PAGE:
Post traumatic stress disorder (PTSD) is an emotional illness usually developed as a result of a terribly frightening, life-threatening or highly unsafe experience.
Statistics indicate that 7.5% of the U.S. population will likely develop PTSD in their lifetime.
Experiencing or even witnessing any trauma or event that is life-threatening or that severely compromises someone’s physical/emotional well-being or causes intense fear, may cause PTSD.PTSD sufferers re-experience the traumatic event or events in some way. They tend to avoid places, people or other things that remind them of the event and are very sensitive to normal life experiences.
Such events often include:
- a severe accident or physical injury,
- receiving a life-threatening medical diagnosis,
- being the victim of kidnapping or torture,
- exposure to war combat or to a natural disaster,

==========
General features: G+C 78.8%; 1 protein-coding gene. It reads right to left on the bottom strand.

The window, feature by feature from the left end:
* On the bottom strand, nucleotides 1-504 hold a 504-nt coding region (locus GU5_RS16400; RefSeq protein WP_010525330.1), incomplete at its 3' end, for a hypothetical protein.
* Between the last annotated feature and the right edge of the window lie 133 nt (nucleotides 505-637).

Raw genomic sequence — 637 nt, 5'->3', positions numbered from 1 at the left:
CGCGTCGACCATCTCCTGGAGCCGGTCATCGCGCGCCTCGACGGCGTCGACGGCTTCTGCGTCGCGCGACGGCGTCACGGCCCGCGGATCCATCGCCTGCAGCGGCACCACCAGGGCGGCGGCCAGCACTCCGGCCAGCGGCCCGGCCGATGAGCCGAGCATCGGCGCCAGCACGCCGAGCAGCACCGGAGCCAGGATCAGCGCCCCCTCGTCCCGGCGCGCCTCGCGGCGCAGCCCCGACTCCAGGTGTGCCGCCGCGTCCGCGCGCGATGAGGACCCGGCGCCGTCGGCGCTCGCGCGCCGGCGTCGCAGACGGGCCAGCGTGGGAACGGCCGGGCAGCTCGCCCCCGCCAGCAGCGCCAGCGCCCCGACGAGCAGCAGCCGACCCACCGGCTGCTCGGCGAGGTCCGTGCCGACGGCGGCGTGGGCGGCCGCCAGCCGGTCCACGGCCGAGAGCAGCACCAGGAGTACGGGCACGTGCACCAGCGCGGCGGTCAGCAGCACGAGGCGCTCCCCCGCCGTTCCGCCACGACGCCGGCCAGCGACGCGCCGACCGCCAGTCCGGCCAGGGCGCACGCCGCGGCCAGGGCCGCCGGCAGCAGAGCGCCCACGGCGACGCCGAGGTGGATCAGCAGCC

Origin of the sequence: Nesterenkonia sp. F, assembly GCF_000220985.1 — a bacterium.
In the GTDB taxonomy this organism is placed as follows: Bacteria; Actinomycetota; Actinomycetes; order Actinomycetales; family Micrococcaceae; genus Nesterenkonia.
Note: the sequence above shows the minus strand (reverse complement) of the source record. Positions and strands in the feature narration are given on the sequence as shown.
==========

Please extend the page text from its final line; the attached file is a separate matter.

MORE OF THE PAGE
- exposure to other disaster (for example, plane crash)
- or terrorist attack,
- being the victim of rape, mugging, robbery or assault
- enduring physical, sexual, emotional or other forms of abuse
Symptoms of PTSD:
- Re-experiencing the trauma through frightening memories, flashbacks or recurring nightmares about the trauma.
- Avoiding places, people and experiences that remind the sufferer of the trauma.
- Emotional deadness, general numbing or lack of emotional responsiveness.
- Chronic physical signs of hyper-arousal, including insomnia, trouble concentrating, irritability, anger, poor concentration, blackouts or difficulty remembering things, increased tendency and reaction to being startled, and hyper-vigilance to threats.
- Lack of interest in activities that used to be enjoyed.
- Sense of a foreshortened future (not being able to think about the future, make future plans or believing one will not live much longer)
Treatments for PTSD usually include a combination of psychological and medical interventions which have been proven effective in reducing symptoms.
If you feel that you or someone you care about is experiencing symptoms of PTSD, please consider requesting an appointment with an iTherapy.com counselor.